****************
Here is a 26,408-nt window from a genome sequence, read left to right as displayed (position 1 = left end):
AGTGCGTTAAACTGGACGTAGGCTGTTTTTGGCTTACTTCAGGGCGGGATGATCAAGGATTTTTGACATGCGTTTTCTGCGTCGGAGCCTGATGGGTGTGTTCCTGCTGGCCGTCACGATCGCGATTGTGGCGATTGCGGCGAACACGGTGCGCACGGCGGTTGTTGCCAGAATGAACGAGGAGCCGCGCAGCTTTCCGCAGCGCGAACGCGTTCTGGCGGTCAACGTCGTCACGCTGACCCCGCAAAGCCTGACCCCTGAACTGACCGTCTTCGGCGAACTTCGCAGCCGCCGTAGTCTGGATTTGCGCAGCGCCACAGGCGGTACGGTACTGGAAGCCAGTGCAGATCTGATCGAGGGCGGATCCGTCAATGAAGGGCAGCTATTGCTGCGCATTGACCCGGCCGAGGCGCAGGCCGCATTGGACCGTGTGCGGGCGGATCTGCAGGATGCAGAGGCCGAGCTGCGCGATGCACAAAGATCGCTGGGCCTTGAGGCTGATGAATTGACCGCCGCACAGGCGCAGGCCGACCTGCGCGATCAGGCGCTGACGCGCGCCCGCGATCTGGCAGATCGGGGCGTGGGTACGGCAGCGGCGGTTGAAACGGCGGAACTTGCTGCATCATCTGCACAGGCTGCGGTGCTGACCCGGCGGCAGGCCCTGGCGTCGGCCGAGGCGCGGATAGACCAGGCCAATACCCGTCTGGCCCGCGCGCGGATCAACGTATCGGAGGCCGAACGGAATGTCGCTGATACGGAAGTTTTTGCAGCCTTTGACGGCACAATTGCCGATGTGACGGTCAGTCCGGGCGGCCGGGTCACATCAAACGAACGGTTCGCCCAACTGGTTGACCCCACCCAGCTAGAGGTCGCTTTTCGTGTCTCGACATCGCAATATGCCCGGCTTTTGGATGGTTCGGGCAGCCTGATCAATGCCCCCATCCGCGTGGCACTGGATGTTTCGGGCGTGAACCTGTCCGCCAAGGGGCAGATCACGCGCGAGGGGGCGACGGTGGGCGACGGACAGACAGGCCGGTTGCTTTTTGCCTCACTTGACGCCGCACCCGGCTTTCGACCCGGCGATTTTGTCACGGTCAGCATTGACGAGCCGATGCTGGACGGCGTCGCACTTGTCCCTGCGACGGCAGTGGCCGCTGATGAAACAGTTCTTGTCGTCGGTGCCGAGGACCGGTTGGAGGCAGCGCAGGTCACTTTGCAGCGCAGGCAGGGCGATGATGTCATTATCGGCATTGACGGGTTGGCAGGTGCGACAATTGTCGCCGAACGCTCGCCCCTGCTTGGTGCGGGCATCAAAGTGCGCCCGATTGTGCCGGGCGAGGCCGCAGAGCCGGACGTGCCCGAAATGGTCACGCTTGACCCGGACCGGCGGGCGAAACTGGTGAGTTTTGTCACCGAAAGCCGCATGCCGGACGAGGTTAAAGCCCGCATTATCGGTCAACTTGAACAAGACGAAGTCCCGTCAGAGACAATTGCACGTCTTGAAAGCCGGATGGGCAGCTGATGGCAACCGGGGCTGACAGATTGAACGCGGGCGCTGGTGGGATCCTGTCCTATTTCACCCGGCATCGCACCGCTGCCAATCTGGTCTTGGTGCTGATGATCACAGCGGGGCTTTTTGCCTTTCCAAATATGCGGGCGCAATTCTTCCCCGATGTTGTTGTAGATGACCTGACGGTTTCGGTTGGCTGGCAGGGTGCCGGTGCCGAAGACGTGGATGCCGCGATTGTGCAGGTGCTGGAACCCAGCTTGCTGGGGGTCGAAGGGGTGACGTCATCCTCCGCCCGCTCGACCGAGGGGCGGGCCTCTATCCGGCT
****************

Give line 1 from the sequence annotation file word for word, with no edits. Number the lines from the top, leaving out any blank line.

Here is a 26,408-nt window from a genome sequence, read left to right as displayed (position 1 = left end):